All posts by Rob Darnell

Order Has Been Restored

*sigh*

Today I took it onto myself to remodel my website. All was going good, I liked how it was looking. And then, just when I was almost done, I did something that screwed everything up. I don’t know what I did wrong. Pretty much all I was doing was switching things around, but I wasn’t changing the codes much.

I went over everything several times trying to figure out where the error was. I could not find it. I tried a bunch of different things, but nothing would fix the problem. Finally I decided to wipe the site and start over from a scratch. I saved some of the blog entries, but I let other entries get deleted after deciding I didn’t need them.

After the wipe, I spent hours putting everything back together and reinstalling the plugins I use, and this and that.  And now I’m done.

Denard Robinson with the Jacksonville Jaguars

I’m happy that Denard Robinson has found a home in the NFL. Since the college football season ended, I had been wondering where Robinson would go. I’d hoped it would be Lions, but that was a matter of decisions to be made by both Robinson and the team.

Come football season, I will watch the Jaguars when I can, just so I can see Robinson play. As I understand it, he won’t be a quarterback, but will most likely play as a running back. And that’s cool. It was his rushing that I loved most when he was Michigan’s quarterback. So as a running back for the Jaguars, he’ll be making a lot of rushing plays. Yeah, he made some nice passes as a quarterback and I will miss those, but at least he’s still playing football.

In sports, I’m a fan of a few teams. The Detroit Tigers, the Detroit Lions and the Michigan Wolverines are my favorite teams. But it’s usually just the teams that I’m a fan of. There are some players who I like a great deal, but I wouldn’t say I’m fan of theirs. Most of the time I can’t keep the names of the players straight. But Denard Robinson is an exception. I plan to follow his professional career. It’s my belief that he will be a benefit for every team he plays on.

A Feast for Crows, by George R. R. Martin

untitled2I finished reading the fourth book of George R. R. Martin‘s Ice & Fire series. It’s been about ten years since I read the third book, A Storm of Swords, but I remember the story well and there was no need to reread the first three books before starting A Feast for Crows.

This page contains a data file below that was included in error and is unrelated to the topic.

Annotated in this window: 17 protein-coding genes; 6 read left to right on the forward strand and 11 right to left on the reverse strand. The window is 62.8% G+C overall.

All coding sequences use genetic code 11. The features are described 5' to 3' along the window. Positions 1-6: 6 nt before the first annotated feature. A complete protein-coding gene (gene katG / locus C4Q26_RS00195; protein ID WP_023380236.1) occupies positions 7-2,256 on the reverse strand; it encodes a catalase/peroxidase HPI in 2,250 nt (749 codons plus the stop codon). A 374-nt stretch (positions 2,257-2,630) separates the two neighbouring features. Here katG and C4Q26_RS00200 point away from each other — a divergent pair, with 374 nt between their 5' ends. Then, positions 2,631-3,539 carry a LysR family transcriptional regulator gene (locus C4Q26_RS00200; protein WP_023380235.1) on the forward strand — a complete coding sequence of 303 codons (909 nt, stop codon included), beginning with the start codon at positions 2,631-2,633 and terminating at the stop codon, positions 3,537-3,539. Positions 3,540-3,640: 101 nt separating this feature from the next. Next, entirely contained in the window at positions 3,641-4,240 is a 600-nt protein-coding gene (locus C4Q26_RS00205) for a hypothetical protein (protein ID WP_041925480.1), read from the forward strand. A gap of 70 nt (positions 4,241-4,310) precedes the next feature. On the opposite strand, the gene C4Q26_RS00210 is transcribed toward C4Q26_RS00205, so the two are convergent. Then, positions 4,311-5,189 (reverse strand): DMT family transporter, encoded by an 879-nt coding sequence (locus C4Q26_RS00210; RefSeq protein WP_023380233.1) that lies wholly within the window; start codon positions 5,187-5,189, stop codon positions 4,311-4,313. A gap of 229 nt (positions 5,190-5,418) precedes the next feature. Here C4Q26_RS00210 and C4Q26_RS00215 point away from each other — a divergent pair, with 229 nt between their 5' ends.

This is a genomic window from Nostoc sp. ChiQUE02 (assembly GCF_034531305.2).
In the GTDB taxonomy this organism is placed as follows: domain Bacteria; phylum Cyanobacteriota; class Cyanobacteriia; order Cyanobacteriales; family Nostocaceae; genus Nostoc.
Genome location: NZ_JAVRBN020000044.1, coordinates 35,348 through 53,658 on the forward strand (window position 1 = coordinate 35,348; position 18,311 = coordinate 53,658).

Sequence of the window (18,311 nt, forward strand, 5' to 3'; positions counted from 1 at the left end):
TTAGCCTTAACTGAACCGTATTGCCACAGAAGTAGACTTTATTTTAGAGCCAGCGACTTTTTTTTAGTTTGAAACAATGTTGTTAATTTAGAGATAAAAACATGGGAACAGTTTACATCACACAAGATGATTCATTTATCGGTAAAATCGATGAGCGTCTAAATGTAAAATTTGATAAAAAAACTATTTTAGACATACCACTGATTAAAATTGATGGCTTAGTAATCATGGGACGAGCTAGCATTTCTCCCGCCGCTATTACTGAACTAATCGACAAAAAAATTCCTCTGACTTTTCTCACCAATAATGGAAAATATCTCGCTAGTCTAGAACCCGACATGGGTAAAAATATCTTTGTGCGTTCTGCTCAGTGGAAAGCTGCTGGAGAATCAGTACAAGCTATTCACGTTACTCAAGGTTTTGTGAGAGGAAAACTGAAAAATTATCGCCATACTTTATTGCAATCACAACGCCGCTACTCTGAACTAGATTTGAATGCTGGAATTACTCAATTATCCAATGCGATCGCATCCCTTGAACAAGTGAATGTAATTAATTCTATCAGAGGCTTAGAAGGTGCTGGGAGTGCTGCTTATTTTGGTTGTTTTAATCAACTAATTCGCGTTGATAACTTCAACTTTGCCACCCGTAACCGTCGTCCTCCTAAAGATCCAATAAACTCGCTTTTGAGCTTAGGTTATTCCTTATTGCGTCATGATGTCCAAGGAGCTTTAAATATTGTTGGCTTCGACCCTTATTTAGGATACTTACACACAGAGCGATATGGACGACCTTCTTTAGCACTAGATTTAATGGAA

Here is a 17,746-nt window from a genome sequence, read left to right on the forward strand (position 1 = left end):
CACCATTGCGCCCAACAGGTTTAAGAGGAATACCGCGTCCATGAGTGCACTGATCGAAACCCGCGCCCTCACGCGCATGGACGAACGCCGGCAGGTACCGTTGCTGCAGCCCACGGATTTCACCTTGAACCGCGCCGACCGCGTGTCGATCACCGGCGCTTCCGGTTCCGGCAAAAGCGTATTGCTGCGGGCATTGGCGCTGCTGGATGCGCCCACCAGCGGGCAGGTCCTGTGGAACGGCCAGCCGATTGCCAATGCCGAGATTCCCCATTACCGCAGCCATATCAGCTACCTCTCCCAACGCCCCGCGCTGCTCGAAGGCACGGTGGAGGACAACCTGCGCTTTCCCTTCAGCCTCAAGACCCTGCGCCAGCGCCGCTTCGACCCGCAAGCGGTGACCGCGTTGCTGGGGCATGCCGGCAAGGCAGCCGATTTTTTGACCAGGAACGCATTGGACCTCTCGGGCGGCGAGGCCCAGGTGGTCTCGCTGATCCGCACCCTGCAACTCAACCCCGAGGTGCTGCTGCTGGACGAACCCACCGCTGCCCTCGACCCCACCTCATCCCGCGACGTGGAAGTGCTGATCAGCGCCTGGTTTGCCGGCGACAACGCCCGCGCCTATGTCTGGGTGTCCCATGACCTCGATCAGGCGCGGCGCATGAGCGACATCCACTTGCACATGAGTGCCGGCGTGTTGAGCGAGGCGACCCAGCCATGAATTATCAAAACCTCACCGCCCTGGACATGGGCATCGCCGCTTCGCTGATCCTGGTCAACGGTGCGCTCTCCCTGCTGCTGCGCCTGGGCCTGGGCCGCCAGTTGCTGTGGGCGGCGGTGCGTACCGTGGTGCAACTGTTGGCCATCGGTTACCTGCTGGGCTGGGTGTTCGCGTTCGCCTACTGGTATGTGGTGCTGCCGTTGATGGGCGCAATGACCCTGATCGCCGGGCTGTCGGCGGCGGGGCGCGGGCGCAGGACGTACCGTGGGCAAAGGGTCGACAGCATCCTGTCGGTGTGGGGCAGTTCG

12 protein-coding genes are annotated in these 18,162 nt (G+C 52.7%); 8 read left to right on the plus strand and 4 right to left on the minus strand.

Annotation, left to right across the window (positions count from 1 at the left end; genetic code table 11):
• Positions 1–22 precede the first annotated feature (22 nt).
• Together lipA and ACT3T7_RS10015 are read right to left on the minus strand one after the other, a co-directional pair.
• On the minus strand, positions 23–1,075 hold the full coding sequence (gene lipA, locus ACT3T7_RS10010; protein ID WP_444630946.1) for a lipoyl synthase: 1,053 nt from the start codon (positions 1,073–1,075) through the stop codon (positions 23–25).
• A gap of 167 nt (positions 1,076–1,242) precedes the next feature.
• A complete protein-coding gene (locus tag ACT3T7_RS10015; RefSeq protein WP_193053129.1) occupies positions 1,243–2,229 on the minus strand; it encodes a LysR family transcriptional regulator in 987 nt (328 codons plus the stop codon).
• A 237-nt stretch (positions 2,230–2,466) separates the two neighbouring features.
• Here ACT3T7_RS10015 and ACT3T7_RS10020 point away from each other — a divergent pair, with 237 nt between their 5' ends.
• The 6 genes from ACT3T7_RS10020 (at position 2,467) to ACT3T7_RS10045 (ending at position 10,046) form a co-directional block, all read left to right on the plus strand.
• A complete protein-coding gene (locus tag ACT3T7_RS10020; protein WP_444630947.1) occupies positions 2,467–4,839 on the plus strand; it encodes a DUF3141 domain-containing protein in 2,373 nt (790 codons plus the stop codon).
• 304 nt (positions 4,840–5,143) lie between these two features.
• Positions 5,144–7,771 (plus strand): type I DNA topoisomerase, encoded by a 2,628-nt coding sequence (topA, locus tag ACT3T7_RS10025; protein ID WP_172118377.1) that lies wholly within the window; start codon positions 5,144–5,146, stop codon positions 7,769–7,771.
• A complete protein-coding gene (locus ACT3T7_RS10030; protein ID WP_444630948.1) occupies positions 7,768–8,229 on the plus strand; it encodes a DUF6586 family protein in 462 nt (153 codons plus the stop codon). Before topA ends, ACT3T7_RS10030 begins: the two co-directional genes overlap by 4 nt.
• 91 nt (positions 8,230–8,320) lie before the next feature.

Cersei Lannister is still the character who pisses me off the most. Oft times I want to reach into the pages a strangle that golden haired bitch. That ego of hers is unbelievable. Though, I confess, at the end of Feast I found myself feeling bad for Cersei in her current situation, though I can’t deny that she deserved what she got.

Jaime Lannister became one of my favorite characters in the earlier books and he still is.

Catelyn Stark, what the fuck? I’m very disappointed in you. You think Brienne betrayed you? No, Lady Stark, you betrayed Brienne. I can’t think of anyone in Westeros who is more loyal than the Maid of Tarth.

Wings (1927)

MV5BMzY5Nzk5NzA3M15BMl5BanBnXkFtZTgwMzA5NzM2MzE@__V1_SX214_AL_The other day I watched Wings, the movie from 1927. Wings is a silent film. Music was used to set the mood. Character dialog was not heard, but instead appeared occasionally in decorated pictures between quotation marks. The movie is from a time when the advanced technology of today was difficult to imagine and Grandma and Grandpa Piehl were six years old.

And it was a pretty good movie. Mind you, Wings isn’t the first old silent movie that I’ve paid attention to, but it is one of the best. It’s a story about friendship, love and war. The characters were believable, even though I had to rely on their facial expressions to gather what was going on because not all of the dialog was displayed..

I’m impressed at how good some of these old movies can be. I’ve seen a lot of old movies that really sucked. I used to think it was because they didn’t have the technology necessary to make movies that would look good to people who’ve seen the modern films. But then there’s movies like Wings that blow me away.

One thing I keep noticing when watching old movies: People weren’t much different back then than they are today. I see all the different behaviors, beliefs, attitudes, etc, being featured in these old movies. And that tells me that people today aren’t any better or worse than they were in the past.

Why I Won’t Tell Anyone What My Novel is About

From time to time, I’m asked what the novel I’m writing is about. I always give the same boring answer: “I prefer not to say, but it’s a thriller.”

If you had asked me a couple years ago, I might have been more than happy to tell you. But, it seems like every time I talked about my work, I would later feel embarrassed about it and start kicking myself for having pulled the rabbit out of the hat before it was cooked. This can lead to me feeling discouraged about the project, and I might give up on it.

There’s a part of me that does want to talk about my work, to share some details, give people an idea of what the story is about. That part of me wants to tell everyone what I’ve been doing in the story, to even display chapters for you to read before the work in question is done. But I have that part of me on a gag order, allowing him to only share my progress stats.